The aim of this paper is to address the semantic issue of the nature of the representation I and of the transcendental designation, i.e., the self-referential apparatus involved in transcendental apperception. The I think, the bare or empty representation I, is the representational vehicle of the concept of transcendental subject; as such, it is a simple representation. The awareness of oneself as thinking is only expressed by the I: the intellectual representation which performs a referential function of the spontaneity of (...) a thinking subject. To begin with, what exactly does Kant mean when he states that I is a simple and empty representation? Secondly, can the features of the representation I and the correlative transcendental designation explain the indexical nature of the I? Thirdly, do the Kantian considerations on indexicality anticipate any of the semantic elements or, if nothing else, the spirit of the directreference theory? (shrink)
Most directreference theorists about indexicals and proper names have adopted the thesis that singular propositions about physical objects are composed of physical objects and properties.1 There have been a number of recent proponents of such a view, including Scott Soames, Nathan Salmon, John Perry, Howard Wettstein, and David Kaplan.2 Since Kaplan is the individual who is best known for holding such a view, let's call a proposition that is composed of objects and properties a K-proposition. In this (...) paper, I will attempt to show that a directreference view about the content of proper names and indexicals leads very naturally to the position that all singular propositions about physical objects are K-propositions.3 Then, I will attempt to show that this view of propositions is false. I will spend the bulk of the paper on this latter task. My goal in the paper, then, is to show that adopting the directreference thesis comes at a cost problems the view has with problems such as opacity and the significance of some identity statements; it comes at even more of a cost). (shrink)
It is argued here that there is no fact of the matter between directreference theory and neo-Fregeanism. To get a more precise idea of the central thesis of this paper, consider the following two claims: (i) While directreference theory and neo-Fregeanism can be developed in numerous ways, they can be developed in essentially parallel ways; that is, for any (plausible) way of developing directreference theory, there is an essentially parallel way of (...) developing neo-Fregeanism, and vice versa. And (ii) for each such pair of theories, there is no fact of the matter as to which of them is superior; or more precisely, they are tied in terms of factual accuracy. These are sweeping claims that cannot be fully justified in a single paper. But arguments are given here that motivate these theses, i.e., that suggest that they are very likely true. (shrink)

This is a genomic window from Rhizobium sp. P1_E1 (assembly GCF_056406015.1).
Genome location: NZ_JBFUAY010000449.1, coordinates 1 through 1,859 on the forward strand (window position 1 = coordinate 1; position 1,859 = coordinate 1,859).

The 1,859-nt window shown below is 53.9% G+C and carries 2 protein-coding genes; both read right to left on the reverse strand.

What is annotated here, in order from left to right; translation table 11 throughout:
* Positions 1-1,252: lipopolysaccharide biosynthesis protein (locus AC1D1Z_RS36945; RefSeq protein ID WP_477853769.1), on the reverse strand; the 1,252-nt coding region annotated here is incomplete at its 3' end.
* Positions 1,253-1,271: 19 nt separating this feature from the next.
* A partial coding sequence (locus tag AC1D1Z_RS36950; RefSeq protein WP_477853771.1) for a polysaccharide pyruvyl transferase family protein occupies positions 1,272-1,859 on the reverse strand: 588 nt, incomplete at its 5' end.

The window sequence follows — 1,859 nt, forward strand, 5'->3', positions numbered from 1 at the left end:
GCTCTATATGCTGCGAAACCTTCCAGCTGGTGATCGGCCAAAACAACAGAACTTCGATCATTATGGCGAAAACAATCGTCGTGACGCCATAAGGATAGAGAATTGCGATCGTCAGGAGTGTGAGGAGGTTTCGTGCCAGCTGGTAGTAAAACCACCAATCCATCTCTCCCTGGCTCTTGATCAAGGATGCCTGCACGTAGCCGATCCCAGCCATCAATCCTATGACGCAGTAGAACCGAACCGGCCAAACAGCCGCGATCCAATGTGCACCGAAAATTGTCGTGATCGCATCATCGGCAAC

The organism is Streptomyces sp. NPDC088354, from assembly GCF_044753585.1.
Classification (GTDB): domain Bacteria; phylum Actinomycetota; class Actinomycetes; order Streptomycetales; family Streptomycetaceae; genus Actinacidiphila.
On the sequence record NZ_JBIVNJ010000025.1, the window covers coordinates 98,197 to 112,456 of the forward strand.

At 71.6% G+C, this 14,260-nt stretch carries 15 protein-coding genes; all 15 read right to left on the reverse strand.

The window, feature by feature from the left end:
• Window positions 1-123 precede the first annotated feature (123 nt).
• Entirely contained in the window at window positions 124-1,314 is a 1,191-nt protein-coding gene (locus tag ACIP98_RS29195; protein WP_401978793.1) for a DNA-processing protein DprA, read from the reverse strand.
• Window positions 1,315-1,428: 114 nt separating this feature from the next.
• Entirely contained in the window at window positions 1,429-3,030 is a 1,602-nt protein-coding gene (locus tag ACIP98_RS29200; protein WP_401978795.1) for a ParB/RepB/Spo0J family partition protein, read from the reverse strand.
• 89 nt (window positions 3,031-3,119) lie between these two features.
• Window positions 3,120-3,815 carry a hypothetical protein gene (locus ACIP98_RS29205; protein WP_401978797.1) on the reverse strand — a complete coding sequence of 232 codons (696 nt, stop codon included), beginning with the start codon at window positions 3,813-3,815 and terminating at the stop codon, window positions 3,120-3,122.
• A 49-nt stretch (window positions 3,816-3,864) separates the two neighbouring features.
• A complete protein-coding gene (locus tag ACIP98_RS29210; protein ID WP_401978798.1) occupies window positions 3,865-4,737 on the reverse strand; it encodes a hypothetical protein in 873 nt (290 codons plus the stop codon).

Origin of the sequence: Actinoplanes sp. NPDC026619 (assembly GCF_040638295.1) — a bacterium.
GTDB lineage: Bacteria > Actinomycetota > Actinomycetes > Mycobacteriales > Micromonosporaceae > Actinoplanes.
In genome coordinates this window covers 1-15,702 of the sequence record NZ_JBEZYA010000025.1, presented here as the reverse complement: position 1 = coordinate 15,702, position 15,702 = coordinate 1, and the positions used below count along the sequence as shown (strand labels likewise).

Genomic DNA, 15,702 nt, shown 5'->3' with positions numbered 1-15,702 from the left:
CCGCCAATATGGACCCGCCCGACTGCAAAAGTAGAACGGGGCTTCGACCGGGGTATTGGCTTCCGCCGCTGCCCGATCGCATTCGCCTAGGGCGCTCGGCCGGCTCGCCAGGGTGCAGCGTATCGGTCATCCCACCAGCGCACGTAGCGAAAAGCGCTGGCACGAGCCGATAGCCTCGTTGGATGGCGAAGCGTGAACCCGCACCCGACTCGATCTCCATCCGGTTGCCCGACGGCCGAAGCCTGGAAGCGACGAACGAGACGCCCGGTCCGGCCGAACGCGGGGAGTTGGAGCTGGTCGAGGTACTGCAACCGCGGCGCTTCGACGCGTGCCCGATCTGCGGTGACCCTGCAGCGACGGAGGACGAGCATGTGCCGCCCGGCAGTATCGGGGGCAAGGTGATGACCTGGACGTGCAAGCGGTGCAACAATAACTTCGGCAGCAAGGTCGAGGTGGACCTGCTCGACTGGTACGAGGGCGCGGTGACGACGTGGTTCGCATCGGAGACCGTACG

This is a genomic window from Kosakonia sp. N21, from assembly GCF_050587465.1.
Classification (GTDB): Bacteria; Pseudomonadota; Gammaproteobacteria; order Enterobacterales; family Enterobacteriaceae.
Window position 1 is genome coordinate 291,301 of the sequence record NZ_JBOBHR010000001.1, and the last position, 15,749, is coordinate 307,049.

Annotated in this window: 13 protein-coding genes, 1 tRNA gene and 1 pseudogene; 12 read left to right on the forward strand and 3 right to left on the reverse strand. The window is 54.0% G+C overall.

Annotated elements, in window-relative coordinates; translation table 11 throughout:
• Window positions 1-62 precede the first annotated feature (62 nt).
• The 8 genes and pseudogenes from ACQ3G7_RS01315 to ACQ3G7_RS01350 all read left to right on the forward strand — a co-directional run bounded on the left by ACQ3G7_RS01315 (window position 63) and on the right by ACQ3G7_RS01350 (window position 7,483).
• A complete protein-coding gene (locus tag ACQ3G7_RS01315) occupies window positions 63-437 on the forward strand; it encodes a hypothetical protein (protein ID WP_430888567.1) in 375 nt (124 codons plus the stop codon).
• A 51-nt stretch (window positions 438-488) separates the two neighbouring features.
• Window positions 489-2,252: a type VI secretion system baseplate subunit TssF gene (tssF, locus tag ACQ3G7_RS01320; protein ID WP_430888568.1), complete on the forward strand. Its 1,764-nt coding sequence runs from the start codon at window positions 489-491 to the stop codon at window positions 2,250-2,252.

I argue that Fregeanism with respect to proper names—the view that modes of presentation are relevant to the contents of proper names—is able to account for the thesis that there are necessarily true a posteriori identity propositions such as the one expressed in “Hesperus is identical with Phosphorus”, whereas the DirectReference Theory—according to which the semantic function of certain expressions, e.g., proper names, is only to pick out an object —is able to deal with only their necessary (...) truth. Thus, at least in so far as necessarily true a posteriori identity propositions are concerned, Fregeanism should be preferred to the DirectReference Theory. (shrink)
I defend what I believe to be a new variation on Kripkean themes, for the purpose of providing an improved way to understand the referring functions of proper names. I begin by discussing roles played by perceptual perspectives in the use of proper names, and then broaden the discussion to include what I call cognitive perspectives. Although both types of perspectives underwrite the existence of intentional intermediaries between proper names and their referents, the existence of these intentional intermediaries does not (...) entail that a Kripke-inspired view of directreference must be abandoned. At the same time, the existence of these intermediaries can be seen to play illuminating roles as regards the referring functions of proper names in the following types of cases, among others: (a) where different names pick out the same subject; (b) where names are empty. Along the way, I argue that perspectival views are not something inside the head of language users as intended by Putnam in his well-known discussion of meaning. (shrink)
This volume puts forward a distinct new theory of directreference, blending insights from both the Fregean and the Russellian traditions, and fitting the general theory of language understanding used by those working on the pragmatics of natural language.